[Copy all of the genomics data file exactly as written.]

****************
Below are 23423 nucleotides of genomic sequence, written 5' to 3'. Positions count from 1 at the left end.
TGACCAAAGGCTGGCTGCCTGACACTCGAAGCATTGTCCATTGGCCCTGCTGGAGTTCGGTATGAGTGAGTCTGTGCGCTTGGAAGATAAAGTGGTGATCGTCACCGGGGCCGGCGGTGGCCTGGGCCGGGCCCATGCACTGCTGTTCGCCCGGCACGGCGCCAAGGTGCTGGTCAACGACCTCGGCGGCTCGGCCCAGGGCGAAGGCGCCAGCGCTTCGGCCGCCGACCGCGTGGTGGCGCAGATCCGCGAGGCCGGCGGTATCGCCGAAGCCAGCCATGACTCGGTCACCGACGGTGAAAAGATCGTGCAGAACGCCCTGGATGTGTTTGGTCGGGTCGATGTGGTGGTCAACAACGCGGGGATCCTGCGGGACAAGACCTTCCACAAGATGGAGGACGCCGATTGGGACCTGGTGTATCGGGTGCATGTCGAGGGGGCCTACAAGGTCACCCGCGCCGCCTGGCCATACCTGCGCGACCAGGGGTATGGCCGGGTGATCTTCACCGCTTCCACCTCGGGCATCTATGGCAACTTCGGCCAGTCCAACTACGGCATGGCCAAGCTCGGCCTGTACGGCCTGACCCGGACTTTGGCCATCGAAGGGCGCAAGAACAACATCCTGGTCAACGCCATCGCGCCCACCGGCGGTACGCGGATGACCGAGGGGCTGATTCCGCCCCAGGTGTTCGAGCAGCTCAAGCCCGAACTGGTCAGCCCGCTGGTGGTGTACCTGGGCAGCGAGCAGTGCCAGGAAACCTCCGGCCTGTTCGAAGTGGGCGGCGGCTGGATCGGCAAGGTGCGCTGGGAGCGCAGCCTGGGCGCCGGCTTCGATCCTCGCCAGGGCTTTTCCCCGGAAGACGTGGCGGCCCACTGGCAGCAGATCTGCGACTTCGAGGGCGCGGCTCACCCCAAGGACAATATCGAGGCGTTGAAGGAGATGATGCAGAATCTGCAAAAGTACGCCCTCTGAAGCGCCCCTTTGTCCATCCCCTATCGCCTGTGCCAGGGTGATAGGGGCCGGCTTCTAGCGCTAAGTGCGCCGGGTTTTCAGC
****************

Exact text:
Below are 23423 nucleotides of genomic sequence, written 5' to 3'. Positions count from 1 at the left end.
TGACCAAAGGCTGGCTGCCTGACACTCGAAGCATTGTCCATTGGCCCTGCTGGAGTTCGGTATGAGTGAGTCTGTGCGCTTGGAAGATAAAGTGGTGATCGTCACCGGGGCCGGCGGTGGCCTGGGCCGGGCCCATGCACTGCTGTTCGCCCGGCACGGCGCCAAGGTGCTGGTCAACGACCTCGGCGGCTCGGCCCAGGGCGAAGGCGCCAGCGCTTCGGCCGCCGACCGCGTGGTGGCGCAGATCCGCGAGGCCGGCGGTATCGCCGAAGCCAGCCATGACTCGGTCACCGACGGTGAAAAGATCGTGCAGAACGCCCTGGATGTGTTTGGTCGGGTCGATGTGGTGGTCAACAACGCGGGGATCCTGCGGGACAAGACCTTCCACAAGATGGAGGACGCCGATTGGGACCTGGTGTATCGGGTGCATGTCGAGGGGGCCTACAAGGTCACCCGCGCCGCCTGGCCATACCTGCGCGACCAGGGGTATGGCCGGGTGATCTTCACCGCTTCCACCTCGGGCATCTATGGCAACTTCGGCCAGTCCAACTACGGCATGGCCAAGCTCGGCCTGTACGGCCTGACCCGGACTTTGGCCATCGAAGGGCGCAAGAACAACATCCTGGTCAACGCCATCGCGCCCACCGGCGGTACGCGGATGACCGAGGGGCTGATTCCGCCCCAGGTGTTCGAGCAGCTCAAGCCCGAACTGGTCAGCCCGCTGGTGGTGTACCTGGGCAGCGAGCAGTGCCAGGAAACCTCCGGCCTGTTCGAAGTGGGCGGCGGCTGGATCGGCAAGGTGCGCTGGGAGCGCAGCCTGGGCGCCGGCTTCGATCCTCGCCAGGGCTTTTCCCCGGAAGACGTGGCGGCCCACTGGCAGCAGATCTGCGACTTCGAGGGCGCGGCTCACCCCAAGGACAATATCGAGGCGTTGAAGGAGATGATGCAGAATCTGCAAAAGTACGCCCTCTGAAGCGCCCCTTTGTCCATCCCCTATCGCCTGTGCCAGGGTGATAGGGGCCGGCTTCTAGCGCTAAGTGCGCCGGGTTTTCAGC